Town Hall in Rawicz
|• Mayor||Grzegorz Kubik|
|• Total||7.81 km2 (3.02 sq mi)|
|• Density||2,700/km2 (7,100/sq mi)|
|Time zone||CET (UTC+1)|
|• Summer (DST)||CEST (UTC+2)|
|Area code(s)||+48 65|
Rawicz [ˈravʲit͡ʂ] (German: Rawitsch) is a town in central Poland with 21,398 inhabitants (2004). It is situated in the Greater Poland Voivodeship (since 1999); previously it was in Leszno Voivodeship (1975–1998). It is the capital of Rawicz County.
The town was founded by Adam Olbracht Przyjma-Przyjemski for Protestant refugees from Silesia during the Thirty Years War. From the partition of Poland in 1793 to the Great War of 1914-1918, with a brief interruption in 1815, when Napoleon made it part of the Grand Duchy of Warsaw, Rawicz was part of the German kingdom of Prussia. In the 1800s, it contained a Protestant church and a medieval town hall. The principal industry was the manufacture of snuff and cigars. Trade involved grain, wool, cattle, hides, and timber. In 1905 it had 11,403 inhabitants. A large prison exists in former monastery since 1820. After World War I the town became part of the Second Polish Republic.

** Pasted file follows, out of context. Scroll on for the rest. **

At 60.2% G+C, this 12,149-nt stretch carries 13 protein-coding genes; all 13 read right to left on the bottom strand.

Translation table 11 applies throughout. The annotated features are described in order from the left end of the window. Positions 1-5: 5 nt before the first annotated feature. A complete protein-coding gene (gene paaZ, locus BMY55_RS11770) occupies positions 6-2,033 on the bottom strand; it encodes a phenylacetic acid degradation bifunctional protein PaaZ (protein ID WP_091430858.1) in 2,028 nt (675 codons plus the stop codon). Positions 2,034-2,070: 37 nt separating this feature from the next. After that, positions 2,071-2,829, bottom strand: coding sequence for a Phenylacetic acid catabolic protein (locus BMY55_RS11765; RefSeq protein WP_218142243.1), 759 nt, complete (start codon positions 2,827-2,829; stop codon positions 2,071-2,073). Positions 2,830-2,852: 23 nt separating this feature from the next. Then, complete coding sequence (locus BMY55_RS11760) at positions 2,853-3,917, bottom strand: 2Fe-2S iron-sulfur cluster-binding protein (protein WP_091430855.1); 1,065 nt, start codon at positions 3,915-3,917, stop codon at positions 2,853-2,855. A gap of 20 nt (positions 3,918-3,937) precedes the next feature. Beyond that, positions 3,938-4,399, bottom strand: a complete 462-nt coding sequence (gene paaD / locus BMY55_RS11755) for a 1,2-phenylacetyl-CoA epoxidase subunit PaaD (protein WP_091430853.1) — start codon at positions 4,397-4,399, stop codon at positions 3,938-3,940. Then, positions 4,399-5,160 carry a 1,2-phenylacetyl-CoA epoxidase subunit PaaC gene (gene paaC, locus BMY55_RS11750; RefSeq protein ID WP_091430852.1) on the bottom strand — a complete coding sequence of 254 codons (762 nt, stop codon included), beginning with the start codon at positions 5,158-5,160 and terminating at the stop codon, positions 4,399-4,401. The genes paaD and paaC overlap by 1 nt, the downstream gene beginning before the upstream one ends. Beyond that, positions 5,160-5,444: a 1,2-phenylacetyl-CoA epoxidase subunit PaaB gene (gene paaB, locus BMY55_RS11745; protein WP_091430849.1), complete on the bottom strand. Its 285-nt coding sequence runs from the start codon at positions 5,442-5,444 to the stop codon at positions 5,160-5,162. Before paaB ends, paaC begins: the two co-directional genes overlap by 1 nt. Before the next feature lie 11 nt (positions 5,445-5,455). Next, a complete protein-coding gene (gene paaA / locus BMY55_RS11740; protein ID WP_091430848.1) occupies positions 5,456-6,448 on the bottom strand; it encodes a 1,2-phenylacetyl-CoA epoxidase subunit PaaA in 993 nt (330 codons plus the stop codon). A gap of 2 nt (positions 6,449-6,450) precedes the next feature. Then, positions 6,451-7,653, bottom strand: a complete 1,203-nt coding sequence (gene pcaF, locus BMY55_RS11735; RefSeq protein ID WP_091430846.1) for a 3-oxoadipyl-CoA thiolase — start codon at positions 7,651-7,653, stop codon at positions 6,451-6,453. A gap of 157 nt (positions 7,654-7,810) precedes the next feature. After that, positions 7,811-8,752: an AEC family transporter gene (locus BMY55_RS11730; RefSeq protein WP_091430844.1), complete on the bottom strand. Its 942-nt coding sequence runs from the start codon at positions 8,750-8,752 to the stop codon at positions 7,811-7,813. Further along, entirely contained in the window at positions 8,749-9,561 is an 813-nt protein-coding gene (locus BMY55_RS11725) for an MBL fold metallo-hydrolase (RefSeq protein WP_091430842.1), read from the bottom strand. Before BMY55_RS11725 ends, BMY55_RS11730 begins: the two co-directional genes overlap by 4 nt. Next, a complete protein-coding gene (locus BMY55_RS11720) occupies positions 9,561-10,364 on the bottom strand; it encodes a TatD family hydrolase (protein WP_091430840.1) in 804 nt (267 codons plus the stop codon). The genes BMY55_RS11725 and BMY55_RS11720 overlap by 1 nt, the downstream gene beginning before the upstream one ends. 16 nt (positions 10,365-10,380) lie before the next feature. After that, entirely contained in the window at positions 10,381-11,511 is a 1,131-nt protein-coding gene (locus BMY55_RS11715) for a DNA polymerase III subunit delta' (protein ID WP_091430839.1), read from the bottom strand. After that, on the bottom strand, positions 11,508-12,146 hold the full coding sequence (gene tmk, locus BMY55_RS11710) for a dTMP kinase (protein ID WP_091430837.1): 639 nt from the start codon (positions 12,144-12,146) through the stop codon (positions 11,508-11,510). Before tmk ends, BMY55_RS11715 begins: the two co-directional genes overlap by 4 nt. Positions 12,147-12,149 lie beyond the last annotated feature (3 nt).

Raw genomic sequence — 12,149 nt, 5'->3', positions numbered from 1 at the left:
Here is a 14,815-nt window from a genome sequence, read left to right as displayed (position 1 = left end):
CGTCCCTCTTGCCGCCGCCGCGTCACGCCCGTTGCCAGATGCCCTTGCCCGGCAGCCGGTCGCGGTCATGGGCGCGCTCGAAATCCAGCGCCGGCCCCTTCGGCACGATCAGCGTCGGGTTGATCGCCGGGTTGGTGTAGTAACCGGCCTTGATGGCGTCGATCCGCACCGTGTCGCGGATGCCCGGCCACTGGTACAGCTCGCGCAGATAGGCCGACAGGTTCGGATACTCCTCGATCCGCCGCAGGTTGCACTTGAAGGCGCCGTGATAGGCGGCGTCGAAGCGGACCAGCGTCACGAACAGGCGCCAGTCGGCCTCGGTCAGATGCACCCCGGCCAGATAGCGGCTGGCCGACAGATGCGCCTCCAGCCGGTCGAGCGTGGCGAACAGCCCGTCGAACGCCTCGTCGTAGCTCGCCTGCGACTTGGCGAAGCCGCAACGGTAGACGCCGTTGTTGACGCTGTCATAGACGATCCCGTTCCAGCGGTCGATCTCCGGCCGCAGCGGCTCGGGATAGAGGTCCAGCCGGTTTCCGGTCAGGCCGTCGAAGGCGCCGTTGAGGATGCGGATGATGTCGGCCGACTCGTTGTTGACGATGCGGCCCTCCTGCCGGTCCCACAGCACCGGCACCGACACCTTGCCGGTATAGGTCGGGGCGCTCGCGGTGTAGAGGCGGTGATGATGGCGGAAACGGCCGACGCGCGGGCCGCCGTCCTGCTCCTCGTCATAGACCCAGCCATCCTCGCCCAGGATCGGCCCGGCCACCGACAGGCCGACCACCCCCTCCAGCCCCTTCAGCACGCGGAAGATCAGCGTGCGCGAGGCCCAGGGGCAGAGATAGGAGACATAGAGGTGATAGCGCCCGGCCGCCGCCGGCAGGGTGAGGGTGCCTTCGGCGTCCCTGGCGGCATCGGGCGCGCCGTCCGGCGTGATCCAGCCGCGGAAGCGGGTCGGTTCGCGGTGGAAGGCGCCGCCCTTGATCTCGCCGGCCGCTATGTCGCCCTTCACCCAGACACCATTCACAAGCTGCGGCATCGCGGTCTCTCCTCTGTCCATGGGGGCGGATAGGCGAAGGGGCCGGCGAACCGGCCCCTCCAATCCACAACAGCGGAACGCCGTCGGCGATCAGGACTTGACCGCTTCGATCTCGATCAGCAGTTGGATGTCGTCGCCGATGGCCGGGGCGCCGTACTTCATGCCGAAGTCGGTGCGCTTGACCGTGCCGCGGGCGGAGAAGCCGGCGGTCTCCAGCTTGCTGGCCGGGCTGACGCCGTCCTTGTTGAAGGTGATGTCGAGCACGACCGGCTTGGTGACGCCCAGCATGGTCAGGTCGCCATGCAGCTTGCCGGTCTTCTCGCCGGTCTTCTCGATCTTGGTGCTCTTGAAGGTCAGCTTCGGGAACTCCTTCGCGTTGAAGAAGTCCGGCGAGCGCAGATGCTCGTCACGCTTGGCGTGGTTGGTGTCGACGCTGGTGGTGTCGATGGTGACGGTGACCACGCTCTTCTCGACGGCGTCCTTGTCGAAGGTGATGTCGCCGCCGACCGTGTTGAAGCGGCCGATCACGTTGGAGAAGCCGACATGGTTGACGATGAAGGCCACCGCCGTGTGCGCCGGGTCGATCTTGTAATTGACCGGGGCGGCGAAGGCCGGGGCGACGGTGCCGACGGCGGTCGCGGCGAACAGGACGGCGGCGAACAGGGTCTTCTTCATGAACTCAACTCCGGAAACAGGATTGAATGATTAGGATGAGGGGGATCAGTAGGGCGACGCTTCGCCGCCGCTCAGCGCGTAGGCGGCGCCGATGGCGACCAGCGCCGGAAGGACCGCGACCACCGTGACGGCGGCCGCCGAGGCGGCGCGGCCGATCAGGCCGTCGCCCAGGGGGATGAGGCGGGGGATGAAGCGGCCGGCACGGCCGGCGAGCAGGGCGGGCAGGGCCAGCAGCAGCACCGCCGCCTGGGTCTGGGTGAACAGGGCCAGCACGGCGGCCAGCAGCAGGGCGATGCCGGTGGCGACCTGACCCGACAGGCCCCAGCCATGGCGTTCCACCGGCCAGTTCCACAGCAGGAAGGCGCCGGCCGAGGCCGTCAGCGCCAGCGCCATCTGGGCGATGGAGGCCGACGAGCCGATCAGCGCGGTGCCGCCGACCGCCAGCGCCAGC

A 50 billion cubic feet natural gas discovery at Rawicz in 2015 is expected to be the largest gas development in Poland for 20 years.
- Heinrich Braun (1862–1934), surgeon
- Maximilian Otte (1910–1944), Luftwaffe pilot
- Arthur Ruppin (1876–1943), Zionist
- Reinhard Seiler (1909–1989), Luftwaffe officer
- Piotr Świderski (born 1983), speedway rider
- Anita Włodarczyk (born 1985), hammer thrower
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